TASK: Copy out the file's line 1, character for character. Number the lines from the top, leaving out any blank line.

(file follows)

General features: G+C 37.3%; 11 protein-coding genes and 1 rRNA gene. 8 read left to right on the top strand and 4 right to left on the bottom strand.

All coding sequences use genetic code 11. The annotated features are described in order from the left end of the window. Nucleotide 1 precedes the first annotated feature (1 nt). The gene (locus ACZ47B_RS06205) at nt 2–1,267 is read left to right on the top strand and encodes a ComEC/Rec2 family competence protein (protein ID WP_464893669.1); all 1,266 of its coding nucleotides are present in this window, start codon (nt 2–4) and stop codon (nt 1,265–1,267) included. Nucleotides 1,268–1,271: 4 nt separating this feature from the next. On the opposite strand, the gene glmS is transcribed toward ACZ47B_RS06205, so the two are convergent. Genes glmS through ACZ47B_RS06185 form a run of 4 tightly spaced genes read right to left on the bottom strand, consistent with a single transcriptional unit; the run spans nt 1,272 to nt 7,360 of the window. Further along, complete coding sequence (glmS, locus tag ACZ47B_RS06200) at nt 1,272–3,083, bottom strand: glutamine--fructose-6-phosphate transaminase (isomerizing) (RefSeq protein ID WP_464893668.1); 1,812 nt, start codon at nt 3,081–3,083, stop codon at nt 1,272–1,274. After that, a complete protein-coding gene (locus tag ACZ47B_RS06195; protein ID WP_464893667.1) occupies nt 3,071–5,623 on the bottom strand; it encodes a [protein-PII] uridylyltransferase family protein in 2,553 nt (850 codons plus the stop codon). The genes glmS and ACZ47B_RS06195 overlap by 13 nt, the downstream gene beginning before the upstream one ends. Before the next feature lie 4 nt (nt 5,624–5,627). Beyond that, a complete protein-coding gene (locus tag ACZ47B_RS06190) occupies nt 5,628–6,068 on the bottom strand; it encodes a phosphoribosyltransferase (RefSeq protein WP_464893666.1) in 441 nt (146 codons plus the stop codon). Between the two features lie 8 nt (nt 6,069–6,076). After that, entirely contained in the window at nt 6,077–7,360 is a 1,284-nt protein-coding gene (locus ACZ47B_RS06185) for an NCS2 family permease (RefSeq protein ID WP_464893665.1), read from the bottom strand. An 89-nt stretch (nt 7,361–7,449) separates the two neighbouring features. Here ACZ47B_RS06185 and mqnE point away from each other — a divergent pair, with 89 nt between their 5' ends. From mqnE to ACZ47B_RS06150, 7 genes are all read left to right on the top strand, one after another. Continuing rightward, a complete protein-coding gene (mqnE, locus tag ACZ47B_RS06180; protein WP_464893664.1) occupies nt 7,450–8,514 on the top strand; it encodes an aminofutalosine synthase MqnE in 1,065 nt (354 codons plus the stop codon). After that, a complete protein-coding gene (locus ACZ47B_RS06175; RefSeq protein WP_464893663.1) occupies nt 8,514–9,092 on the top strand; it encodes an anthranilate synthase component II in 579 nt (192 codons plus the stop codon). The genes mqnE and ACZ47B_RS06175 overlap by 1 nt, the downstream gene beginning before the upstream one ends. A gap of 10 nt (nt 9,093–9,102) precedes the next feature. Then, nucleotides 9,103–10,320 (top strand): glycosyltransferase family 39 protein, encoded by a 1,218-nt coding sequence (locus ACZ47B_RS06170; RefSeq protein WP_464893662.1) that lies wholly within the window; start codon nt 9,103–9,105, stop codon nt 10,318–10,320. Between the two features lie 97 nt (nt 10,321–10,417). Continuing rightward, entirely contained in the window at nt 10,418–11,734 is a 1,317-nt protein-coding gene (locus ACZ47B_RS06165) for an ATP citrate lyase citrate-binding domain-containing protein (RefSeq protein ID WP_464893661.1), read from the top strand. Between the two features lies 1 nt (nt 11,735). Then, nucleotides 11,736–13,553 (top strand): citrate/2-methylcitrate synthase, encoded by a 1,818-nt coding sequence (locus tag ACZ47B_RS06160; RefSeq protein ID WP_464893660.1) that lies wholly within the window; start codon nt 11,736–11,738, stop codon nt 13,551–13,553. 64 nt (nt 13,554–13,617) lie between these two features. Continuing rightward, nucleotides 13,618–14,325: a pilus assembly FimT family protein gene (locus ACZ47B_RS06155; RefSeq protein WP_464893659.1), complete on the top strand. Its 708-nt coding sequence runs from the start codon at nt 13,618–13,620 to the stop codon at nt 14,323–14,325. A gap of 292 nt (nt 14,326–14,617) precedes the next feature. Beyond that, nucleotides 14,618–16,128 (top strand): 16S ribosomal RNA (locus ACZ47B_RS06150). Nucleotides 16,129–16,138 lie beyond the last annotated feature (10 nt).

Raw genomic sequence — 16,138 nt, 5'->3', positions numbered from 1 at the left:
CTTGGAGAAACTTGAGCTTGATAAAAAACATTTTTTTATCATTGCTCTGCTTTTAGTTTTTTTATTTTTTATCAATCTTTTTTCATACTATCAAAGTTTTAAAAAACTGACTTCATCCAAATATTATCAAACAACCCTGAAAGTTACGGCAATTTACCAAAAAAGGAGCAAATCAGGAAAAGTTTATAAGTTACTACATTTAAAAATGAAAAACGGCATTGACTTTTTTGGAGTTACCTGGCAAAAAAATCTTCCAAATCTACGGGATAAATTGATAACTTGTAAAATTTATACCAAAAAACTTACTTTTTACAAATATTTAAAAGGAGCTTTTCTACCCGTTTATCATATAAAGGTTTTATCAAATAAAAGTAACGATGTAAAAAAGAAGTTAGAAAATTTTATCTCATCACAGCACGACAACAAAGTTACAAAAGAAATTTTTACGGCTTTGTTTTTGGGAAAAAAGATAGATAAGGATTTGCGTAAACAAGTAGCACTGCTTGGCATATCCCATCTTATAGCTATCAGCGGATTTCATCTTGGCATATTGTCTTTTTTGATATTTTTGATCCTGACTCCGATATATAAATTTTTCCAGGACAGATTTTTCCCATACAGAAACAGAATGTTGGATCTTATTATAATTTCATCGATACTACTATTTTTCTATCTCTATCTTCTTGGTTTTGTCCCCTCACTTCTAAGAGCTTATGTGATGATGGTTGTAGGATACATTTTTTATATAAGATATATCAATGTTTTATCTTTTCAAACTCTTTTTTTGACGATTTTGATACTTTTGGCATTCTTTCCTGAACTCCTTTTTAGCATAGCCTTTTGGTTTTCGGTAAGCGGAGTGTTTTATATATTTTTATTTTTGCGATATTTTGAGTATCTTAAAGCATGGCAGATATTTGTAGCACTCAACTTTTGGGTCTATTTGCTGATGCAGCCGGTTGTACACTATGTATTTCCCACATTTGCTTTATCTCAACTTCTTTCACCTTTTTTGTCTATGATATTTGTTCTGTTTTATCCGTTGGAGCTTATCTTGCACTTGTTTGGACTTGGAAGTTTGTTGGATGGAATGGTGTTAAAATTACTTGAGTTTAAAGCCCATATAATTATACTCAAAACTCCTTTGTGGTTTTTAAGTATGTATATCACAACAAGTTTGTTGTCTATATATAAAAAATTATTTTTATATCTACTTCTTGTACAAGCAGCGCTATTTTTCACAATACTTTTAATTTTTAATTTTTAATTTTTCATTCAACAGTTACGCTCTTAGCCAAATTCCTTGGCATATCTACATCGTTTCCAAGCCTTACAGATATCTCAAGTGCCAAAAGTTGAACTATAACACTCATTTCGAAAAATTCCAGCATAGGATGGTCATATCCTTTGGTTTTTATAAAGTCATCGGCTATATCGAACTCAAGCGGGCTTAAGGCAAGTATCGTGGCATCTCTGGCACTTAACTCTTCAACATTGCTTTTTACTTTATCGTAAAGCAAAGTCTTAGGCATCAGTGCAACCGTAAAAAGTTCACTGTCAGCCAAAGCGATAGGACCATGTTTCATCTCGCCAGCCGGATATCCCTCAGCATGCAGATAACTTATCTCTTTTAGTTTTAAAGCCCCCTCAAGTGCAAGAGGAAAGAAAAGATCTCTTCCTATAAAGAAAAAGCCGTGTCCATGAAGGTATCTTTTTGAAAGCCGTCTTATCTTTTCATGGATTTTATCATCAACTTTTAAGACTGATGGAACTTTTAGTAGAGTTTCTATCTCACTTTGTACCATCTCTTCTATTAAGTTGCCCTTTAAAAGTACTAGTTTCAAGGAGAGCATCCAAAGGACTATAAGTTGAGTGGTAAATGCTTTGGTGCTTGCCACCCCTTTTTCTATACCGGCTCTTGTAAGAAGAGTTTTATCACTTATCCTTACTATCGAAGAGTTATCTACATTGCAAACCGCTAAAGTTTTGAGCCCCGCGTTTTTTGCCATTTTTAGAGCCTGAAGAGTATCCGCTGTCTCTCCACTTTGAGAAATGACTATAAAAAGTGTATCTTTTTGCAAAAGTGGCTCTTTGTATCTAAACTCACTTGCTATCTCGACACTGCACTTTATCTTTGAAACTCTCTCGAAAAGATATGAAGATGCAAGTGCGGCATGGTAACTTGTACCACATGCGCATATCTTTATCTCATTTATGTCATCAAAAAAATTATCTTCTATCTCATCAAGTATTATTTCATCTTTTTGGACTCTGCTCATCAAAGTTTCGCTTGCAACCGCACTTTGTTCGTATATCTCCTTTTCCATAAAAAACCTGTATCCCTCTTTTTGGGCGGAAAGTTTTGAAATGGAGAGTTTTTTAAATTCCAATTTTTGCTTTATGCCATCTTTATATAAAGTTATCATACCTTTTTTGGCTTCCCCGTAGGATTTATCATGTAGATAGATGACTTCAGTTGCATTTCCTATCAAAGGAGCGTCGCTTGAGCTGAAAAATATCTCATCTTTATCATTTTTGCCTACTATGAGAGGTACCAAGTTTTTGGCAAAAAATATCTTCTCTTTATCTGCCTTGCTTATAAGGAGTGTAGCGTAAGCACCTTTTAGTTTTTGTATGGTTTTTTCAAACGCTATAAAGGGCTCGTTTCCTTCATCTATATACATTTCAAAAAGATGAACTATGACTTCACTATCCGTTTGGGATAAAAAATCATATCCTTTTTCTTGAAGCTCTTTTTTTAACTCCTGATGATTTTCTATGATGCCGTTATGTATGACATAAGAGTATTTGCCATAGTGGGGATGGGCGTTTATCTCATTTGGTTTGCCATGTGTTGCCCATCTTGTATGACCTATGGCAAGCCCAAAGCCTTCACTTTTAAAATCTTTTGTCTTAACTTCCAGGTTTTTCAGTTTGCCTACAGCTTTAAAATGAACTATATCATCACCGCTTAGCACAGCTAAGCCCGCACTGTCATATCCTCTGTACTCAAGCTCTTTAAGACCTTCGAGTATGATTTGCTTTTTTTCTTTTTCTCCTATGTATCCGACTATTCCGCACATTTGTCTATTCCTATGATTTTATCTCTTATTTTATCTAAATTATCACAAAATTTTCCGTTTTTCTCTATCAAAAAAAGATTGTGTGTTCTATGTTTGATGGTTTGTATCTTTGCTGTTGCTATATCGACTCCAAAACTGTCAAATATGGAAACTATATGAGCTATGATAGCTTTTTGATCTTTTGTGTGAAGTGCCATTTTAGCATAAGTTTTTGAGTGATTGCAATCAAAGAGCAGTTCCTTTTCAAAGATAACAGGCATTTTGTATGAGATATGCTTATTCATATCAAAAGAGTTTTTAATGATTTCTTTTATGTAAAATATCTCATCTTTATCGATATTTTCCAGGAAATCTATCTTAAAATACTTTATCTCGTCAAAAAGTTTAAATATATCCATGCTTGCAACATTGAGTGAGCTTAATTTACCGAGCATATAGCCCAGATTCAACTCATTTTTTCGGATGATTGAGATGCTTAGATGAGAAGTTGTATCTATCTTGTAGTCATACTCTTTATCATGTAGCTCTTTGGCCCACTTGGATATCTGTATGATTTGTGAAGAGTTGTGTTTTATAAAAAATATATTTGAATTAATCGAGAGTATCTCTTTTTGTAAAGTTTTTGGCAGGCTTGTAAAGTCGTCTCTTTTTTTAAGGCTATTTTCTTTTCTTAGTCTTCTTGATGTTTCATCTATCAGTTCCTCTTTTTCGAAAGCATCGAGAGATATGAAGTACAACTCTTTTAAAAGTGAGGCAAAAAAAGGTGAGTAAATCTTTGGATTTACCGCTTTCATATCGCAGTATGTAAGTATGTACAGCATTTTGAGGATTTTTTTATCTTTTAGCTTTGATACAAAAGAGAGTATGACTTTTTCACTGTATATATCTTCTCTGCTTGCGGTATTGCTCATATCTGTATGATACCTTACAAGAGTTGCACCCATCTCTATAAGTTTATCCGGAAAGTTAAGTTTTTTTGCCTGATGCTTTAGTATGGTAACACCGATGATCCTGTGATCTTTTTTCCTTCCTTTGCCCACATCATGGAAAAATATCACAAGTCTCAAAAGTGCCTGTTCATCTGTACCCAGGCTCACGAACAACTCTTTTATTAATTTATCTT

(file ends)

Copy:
General features: G+C 37.3%; 11 protein-coding genes and 1 rRNA gene. 8 read left to right on the top strand and 4 right to left on the bottom strand.